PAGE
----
Shere named U.S. Chief Veterinary Officer
Dr. Jack Shere, a long-time employee of USDA's Animal and Plant Health Inspection Service (APHIS), was recently named USDA's Chief Veterinary Officer leading APHIS's Veterinary Services program.
Shere joined APHIS in 1990 and has held a variety of field and leadership positions — serving as the area commander during the exotic Newcastle disease outbreak in 2003 and spending many weeks in Iowa during the 2015 Highly Pathogenic Avian Influenza outbreak where he represented USDA and Secretary Vilsack. Shere also spent several years in private veterinary practice prior to joining APHIS.
Asked about his goals for Veterinary Services under his leadership, Shere explained that the program has fbeen aced with budget changes over the past several years, which has reduced our field force and the ability to respond as quickly as we would like. He's committed to moving the program forward and addressing those needs.
'The challenge is to re-strengthen and build us back to what we used to be,' he said.
Shere will bring his enthusiasm for learning to his new role. While he already has many degrees — B.S. in Biology and Chemistry, M.S. in Education with a minor in counseling, doctorate in Veterinary Medicine, and Ph.Ds in both Poultry Science and Microbiology — Shere wants to continue to be a lifetime learner.
'There's always new knowledge out there, and you can always acquire more. It's just fascinating to know how much you won't ever know!' he said.
But what brought him to the veterinary field was his love of caring for animals. As a child, he would often take wounded animals home to take care of, and Shere said his mother 'never knew what she would find in (his) top dresser drawer.'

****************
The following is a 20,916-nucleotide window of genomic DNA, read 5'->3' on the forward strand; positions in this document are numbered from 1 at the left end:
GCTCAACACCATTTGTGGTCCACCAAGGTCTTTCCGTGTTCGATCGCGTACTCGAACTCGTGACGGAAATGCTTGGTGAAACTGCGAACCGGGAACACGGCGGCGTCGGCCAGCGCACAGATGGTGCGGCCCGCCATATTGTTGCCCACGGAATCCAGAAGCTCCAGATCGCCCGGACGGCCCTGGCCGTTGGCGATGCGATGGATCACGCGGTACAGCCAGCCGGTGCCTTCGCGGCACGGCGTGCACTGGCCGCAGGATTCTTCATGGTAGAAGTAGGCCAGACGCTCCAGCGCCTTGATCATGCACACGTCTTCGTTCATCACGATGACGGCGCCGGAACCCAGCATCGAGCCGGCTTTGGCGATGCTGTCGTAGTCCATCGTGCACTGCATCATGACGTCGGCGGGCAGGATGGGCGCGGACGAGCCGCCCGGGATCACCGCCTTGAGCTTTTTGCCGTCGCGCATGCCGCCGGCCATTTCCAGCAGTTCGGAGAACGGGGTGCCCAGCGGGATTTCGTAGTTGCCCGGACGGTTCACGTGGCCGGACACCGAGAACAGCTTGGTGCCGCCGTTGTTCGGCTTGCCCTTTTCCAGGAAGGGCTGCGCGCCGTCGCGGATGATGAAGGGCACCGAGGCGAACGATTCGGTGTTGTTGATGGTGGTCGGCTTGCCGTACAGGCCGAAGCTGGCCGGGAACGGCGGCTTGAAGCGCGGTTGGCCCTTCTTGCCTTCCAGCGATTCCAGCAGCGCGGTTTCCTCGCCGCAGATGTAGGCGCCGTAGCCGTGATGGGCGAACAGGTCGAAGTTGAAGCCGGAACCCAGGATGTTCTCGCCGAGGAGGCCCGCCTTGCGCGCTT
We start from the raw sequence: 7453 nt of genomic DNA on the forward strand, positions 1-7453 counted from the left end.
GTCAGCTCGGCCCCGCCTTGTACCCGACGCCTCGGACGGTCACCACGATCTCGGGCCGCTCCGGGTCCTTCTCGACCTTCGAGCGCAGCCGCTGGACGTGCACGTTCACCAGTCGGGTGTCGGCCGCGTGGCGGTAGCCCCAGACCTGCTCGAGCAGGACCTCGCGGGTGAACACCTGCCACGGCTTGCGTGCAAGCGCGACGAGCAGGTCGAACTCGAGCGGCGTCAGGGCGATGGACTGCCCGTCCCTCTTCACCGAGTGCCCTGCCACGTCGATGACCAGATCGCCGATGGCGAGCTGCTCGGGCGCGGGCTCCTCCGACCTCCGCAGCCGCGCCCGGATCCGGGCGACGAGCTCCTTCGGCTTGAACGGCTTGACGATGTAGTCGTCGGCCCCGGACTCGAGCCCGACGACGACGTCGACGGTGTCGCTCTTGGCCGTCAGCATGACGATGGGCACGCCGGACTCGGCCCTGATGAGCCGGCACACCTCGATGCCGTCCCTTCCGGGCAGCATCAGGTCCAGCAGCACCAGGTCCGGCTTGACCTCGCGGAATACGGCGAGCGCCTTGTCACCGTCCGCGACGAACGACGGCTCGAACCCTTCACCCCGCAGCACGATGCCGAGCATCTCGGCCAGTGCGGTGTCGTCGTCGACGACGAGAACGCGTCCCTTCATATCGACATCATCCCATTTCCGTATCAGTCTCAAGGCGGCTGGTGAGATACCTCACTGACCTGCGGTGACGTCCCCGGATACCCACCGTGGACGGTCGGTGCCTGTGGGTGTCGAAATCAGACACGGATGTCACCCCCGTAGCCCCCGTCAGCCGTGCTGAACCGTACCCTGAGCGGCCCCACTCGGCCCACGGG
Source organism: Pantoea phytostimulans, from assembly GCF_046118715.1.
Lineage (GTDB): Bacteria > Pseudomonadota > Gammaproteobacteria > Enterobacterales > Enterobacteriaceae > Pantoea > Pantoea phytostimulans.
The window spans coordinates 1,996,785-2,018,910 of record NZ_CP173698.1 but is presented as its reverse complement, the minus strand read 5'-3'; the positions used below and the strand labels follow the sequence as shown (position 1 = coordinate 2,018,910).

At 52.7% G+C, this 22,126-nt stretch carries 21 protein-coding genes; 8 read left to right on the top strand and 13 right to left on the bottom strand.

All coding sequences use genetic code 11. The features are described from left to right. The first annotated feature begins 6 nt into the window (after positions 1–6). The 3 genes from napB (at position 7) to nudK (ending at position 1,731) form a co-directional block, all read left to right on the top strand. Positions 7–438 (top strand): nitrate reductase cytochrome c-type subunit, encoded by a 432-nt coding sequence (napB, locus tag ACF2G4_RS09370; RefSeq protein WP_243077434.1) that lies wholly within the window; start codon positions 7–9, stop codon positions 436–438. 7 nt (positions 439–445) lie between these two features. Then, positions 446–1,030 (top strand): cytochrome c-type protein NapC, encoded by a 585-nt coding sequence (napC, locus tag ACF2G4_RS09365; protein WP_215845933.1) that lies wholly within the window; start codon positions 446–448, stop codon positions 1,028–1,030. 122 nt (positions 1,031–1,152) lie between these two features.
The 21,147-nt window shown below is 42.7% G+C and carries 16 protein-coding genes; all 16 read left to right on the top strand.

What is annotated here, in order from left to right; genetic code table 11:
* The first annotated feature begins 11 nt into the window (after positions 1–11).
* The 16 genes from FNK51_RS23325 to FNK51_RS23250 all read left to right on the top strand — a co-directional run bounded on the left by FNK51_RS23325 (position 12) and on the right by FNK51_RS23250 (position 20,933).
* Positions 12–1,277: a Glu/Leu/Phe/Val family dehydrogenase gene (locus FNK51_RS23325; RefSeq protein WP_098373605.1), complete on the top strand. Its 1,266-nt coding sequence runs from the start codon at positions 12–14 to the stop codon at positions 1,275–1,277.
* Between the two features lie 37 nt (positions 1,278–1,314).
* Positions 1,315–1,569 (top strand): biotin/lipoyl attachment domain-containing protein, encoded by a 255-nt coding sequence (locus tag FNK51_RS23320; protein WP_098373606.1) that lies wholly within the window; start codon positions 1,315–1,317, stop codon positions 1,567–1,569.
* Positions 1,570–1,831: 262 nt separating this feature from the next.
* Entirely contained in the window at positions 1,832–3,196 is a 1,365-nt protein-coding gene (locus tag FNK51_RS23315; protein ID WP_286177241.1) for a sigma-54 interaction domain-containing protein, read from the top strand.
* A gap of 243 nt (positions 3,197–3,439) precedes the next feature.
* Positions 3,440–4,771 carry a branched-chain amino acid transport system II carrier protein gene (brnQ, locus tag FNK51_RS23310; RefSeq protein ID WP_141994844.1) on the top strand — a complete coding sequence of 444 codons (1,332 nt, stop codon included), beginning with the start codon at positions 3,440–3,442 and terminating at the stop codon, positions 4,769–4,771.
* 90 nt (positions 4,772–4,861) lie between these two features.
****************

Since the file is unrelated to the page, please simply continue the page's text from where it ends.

A few years later, he made the conscious decision to become a veterinarian when dealing with his family's German Shepherd puppy, which had become increasingly ill. On a Friday evening, the puppy had a violent seizure. The family vet said he was closing his office for the day, and recommended that the animal be euthanized on Monday morning if it was still alive.
Shere's father was left in a terrible position, and decided to put the animal out of its misery that night. While heartbreaking, it prompted Shere to resolve that after becoming a veterinarian himself, he would always go and help an animal if he was called — 'So when I was in practice, if anyone called me, I would go, no matter what the time.' And he's kept that vow in the years since graduating vet school.
Shere brings a wealth of knowledge, experience and passion to the table, which will only benefit this country's livestock and poultry populations.